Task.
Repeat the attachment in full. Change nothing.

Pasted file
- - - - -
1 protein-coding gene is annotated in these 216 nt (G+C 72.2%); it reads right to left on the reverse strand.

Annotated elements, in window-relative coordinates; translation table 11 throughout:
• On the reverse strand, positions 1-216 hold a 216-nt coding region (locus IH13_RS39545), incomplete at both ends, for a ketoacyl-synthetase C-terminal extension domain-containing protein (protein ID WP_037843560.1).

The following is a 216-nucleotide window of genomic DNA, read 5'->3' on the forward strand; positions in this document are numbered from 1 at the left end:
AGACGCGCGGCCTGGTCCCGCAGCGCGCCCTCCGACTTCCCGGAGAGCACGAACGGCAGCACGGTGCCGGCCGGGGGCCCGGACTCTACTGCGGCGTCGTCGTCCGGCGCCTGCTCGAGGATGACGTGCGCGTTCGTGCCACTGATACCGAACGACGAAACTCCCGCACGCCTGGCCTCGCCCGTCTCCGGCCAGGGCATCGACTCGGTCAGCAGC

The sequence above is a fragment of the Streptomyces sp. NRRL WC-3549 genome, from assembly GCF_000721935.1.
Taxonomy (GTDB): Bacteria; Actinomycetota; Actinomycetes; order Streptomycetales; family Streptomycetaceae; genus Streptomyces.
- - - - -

1 protein-coding gene is annotated in these 216 nt (G+C 72.2%); it reads right to left on the reverse strand.

Annotated elements, in window-relative coordinates; translation table 11 throughout:
• On the reverse strand, positions 1-216 hold a 216-nt coding region (locus IH13_RS39545), incomplete at both ends, for a ketoacyl-synthetase C-terminal extension domain-containing protein (protein ID WP_037843560.1).

The following is a 216-nucleotide window of genomic DNA, read 5'->3' on the forward strand; positions in this document are numbered from 1 at the left end:
AGACGCGCGGCCTGGTCCCGCAGCGCGCCCTCCGACTTCCCGGAGAGCACGAACGGCAGCACGGTGCCGGCCGGGGGCCCGGACTCTACTGCGGCGTCGTCGTCCGGCGCCTGCTCGAGGATGACGTGCGCGTTCGTGCCACTGATACCGAACGACGAAACTCCCGCACGCCTGGCCTCGCCCGTCTCCGGCCAGGGCATCGACTCGGTCAGCAGC

The sequence above is a fragment of the Streptomyces sp. NRRL WC-3549 genome, from assembly GCF_000721935.1.
Taxonomy (GTDB): Bacteria; Actinomycetota; Actinomycetes; order Streptomycetales; family Streptomycetaceae; genus Streptomyces.